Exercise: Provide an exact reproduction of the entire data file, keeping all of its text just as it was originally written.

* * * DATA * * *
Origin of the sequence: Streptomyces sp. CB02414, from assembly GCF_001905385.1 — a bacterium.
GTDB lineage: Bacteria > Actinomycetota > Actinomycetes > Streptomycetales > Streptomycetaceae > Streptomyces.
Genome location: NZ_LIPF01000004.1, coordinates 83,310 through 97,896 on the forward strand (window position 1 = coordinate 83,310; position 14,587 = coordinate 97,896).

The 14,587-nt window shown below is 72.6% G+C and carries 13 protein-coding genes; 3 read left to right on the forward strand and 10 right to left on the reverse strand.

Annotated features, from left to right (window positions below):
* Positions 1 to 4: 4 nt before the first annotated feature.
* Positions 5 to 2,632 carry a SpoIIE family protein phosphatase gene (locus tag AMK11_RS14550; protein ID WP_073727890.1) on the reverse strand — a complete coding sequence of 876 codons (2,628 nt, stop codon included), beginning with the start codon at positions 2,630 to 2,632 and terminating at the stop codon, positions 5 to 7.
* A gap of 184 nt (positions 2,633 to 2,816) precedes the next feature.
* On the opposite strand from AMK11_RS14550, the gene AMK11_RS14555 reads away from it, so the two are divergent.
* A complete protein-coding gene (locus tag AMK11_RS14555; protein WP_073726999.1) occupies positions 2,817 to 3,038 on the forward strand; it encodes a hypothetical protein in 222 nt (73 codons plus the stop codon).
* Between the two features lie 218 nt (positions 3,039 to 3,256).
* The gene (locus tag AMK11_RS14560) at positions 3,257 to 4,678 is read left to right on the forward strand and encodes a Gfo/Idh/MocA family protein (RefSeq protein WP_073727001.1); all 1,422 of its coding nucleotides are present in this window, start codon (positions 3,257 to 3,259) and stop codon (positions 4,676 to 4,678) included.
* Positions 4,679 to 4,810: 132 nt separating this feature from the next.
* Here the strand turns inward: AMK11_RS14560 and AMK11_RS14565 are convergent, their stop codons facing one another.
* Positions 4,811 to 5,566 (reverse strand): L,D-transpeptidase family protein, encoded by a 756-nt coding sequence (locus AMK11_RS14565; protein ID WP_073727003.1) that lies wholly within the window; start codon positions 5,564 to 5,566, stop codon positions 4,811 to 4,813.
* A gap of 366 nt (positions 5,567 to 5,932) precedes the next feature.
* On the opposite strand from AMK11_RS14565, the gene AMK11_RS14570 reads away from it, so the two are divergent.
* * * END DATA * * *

Origin of the sequence: Streptomyces sp. CB02414, from assembly GCF_001905385.1 — a bacterium.
GTDB lineage: Bacteria > Actinomycetota > Actinomycetes > Streptomycetales > Streptomycetaceae > Streptomyces.
Genome location: NZ_LIPF01000004.1, coordinates 83,310 through 97,896 on the forward strand (window position 1 = coordinate 83,310; position 14,587 = coordinate 97,896).

The 14,587-nt window shown below is 72.6% G+C and carries 13 protein-coding genes; 3 read left to right on the forward strand and 10 right to left on the reverse strand.

Annotated features, from left to right (window positions below):
* Positions 1 to 4: 4 nt before the first annotated feature.
* Positions 5 to 2,632 carry a SpoIIE family protein phosphatase gene (locus tag AMK11_RS14550; protein ID WP_073727890.1) on the reverse strand — a complete coding sequence of 876 codons (2,628 nt, stop codon included), beginning with the start codon at positions 2,630 to 2,632 and terminating at the stop codon, positions 5 to 7.
* A gap of 184 nt (positions 2,633 to 2,816) precedes the next feature.
* On the opposite strand from AMK11_RS14550, the gene AMK11_RS14555 reads away from it, so the two are divergent.
* A complete protein-coding gene (locus tag AMK11_RS14555; protein WP_073726999.1) occupies positions 2,817 to 3,038 on the forward strand; it encodes a hypothetical protein in 222 nt (73 codons plus the stop codon).
* Between the two features lie 218 nt (positions 3,039 to 3,256).
* The gene (locus tag AMK11_RS14560) at positions 3,257 to 4,678 is read left to right on the forward strand and encodes a Gfo/Idh/MocA family protein (RefSeq protein WP_073727001.1); all 1,422 of its coding nucleotides are present in this window, start codon (positions 3,257 to 3,259) and stop codon (positions 4,676 to 4,678) included.
* Positions 4,679 to 4,810: 132 nt separating this feature from the next.
* Here the strand turns inward: AMK11_RS14560 and AMK11_RS14565 are convergent, their stop codons facing one another.
* Positions 4,811 to 5,566 (reverse strand): L,D-transpeptidase family protein, encoded by a 756-nt coding sequence (locus AMK11_RS14565; protein ID WP_073727003.1) that lies wholly within the window; start codon positions 5,564 to 5,566, stop codon positions 4,811 to 4,813.
* A gap of 366 nt (positions 5,567 to 5,932) precedes the next feature.
* On the opposite strand from AMK11_RS14565, the gene AMK11_RS14570 reads away from it, so the two are divergent.